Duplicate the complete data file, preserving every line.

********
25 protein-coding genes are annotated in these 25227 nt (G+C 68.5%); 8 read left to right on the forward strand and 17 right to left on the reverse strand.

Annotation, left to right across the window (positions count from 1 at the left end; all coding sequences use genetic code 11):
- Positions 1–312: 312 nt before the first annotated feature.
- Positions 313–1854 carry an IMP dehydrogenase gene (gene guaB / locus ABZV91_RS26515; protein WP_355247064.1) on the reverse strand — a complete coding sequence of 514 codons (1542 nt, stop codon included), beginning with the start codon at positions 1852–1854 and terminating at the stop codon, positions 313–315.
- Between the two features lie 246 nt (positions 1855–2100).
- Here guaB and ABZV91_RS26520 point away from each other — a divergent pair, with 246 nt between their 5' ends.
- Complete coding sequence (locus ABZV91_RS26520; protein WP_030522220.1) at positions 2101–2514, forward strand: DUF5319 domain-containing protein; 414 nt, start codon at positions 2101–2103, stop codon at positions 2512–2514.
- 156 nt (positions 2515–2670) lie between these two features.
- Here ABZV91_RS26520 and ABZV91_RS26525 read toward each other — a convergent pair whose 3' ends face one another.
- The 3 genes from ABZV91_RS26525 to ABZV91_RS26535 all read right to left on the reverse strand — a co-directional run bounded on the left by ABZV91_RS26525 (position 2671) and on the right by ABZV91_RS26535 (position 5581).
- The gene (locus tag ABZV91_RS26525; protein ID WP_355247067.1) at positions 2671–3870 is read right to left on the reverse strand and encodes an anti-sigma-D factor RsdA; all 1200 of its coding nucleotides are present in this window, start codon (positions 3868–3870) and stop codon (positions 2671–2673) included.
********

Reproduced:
25 protein-coding genes are annotated in these 25227 nt (G+C 68.5%); 8 read left to right on the forward strand and 17 right to left on the reverse strand.

Annotation, left to right across the window (positions count from 1 at the left end; all coding sequences use genetic code 11):
- Positions 1–312: 312 nt before the first annotated feature.
- Positions 313–1854 carry an IMP dehydrogenase gene (gene guaB / locus ABZV91_RS26515; protein WP_355247064.1) on the reverse strand — a complete coding sequence of 514 codons (1542 nt, stop codon included), beginning with the start codon at positions 1852–1854 and terminating at the stop codon, positions 313–315.
- Between the two features lie 246 nt (positions 1855–2100).
- Here guaB and ABZV91_RS26520 point away from each other — a divergent pair, with 246 nt between their 5' ends.
- Complete coding sequence (locus ABZV91_RS26520; protein WP_030522220.1) at positions 2101–2514, forward strand: DUF5319 domain-containing protein; 414 nt, start codon at positions 2101–2103, stop codon at positions 2512–2514.
- 156 nt (positions 2515–2670) lie between these two features.
- Here ABZV91_RS26520 and ABZV91_RS26525 read toward each other — a convergent pair whose 3' ends face one another.
- The 3 genes from ABZV91_RS26525 to ABZV91_RS26535 all read right to left on the reverse strand — a co-directional run bounded on the left by ABZV91_RS26525 (position 2671) and on the right by ABZV91_RS26535 (position 5581).
- The gene (locus tag ABZV91_RS26525; protein ID WP_355247067.1) at positions 2671–3870 is read right to left on the reverse strand and encodes an anti-sigma-D factor RsdA; all 1200 of its coding nucleotides are present in this window, start codon (positions 3868–3870) and stop codon (positions 2671–2673) included.